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Industry news round-up for July 22, 2010

July 22nd, 2010 by Laura Scherer

EPA’s Paint Law Frustrates Hardworking Contactors
Home Construction Improvement
“Here on our Home Improvement site we’ve been covering the EPA’s new Lead Paint Law closely since early spring when it went into effect. We’ve written lots of articles on the new law, training, fines and cost implications. So far we’ve met very few people that seem excited about the new law and lots of upset contractors and home owners. So I thought it was only fitting to share with you a recent email that was sent to me. The email comes from a contractor that recently started learning more about the new lead paint law.”

A Design Makeover for Affordable Housing
NY Times – Real Estate
“A design revolution has taken place in affordable housing since the 1980s, when the federal government essentially stopped building income-restricted apartments. The featureless red-brick monoliths are gone — replaced by stylish buildings that resemble market-rate condominiums, with expensive finishes, attractive lobbies and landscaped grounds.”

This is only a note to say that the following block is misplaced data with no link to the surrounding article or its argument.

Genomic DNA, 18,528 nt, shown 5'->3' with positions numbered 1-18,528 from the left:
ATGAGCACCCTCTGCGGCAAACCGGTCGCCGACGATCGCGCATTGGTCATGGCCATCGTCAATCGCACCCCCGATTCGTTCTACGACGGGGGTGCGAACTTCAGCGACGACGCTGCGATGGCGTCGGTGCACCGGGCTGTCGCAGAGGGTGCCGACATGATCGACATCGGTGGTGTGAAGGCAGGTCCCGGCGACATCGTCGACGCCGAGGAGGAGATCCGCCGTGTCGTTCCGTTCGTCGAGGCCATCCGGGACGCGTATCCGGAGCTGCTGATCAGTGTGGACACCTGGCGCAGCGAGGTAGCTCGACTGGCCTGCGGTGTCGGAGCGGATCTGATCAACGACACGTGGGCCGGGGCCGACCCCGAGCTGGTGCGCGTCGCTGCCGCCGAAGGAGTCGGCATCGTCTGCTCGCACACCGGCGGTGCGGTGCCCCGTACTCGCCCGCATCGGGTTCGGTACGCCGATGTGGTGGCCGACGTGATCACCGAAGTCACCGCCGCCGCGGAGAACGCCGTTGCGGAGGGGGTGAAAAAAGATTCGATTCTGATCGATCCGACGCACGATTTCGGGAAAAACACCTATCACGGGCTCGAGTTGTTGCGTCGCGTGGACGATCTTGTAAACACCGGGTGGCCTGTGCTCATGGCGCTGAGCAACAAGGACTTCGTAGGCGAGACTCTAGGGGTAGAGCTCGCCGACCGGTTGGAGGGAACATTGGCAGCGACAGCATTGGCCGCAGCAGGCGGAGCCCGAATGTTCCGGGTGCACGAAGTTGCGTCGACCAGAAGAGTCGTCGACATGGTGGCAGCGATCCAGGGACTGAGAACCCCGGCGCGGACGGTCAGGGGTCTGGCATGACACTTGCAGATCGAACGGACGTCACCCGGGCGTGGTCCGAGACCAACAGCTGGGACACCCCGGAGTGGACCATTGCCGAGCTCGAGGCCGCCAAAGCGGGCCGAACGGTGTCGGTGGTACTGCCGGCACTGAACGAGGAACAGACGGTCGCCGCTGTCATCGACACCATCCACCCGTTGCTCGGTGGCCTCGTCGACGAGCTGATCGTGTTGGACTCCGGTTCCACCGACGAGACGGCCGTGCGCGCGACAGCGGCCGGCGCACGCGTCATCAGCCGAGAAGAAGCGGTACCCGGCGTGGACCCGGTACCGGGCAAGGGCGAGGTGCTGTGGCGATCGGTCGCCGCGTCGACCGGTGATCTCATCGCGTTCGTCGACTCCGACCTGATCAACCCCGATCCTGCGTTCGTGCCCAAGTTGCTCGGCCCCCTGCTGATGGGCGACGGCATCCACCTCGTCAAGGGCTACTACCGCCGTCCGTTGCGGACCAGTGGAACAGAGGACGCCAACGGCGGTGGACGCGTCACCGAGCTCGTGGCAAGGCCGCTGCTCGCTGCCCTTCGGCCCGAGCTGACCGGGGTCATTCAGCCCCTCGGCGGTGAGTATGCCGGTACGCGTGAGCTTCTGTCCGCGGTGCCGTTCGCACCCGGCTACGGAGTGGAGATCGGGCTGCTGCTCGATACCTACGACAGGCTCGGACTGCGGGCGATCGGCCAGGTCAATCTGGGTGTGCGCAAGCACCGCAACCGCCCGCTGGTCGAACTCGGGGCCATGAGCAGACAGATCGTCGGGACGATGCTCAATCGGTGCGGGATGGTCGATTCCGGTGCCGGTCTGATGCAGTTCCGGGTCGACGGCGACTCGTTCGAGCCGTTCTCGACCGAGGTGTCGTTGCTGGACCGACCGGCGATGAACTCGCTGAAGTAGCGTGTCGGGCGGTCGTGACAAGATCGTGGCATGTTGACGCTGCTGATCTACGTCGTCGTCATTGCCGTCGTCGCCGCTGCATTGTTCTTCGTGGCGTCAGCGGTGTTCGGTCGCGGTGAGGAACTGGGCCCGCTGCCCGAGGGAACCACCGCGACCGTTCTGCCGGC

Are Forestry Groups Talking to the Wrong People About the Green Wood Certification Fight?
ProSales Online
“The forestry community is scoring headlines from its campaign enlisting governors, members of Congress, and ordinary citizens to persuade the U.S. Green Building Council (USGBC) to open up its LEED wood-certification standards. But that effort raises a so-far unanswered question: Why spend so much money and effort persuading people who don’t have a say on the issue and focus instead on the people who do-USGBC members?”

Affordability Remains Housing’s Biggest Challenge
Builder Online
“The rate of job growth will determine the pace of recovery for a housing market whose prosperity could also depend on how it provides more affordable and sustainable options to the diverse buyer segments likely to drive the industry in the next decade.

That is the familiar refrain that the Joint Center for Housing Studies of Harvard University reiterated on Monday morning at the Ford Foundation in New York City, where it presented “The State of the Nation’s Housing 2010,” its annual analysis of where America’s built environment was, is, and might be headed.”

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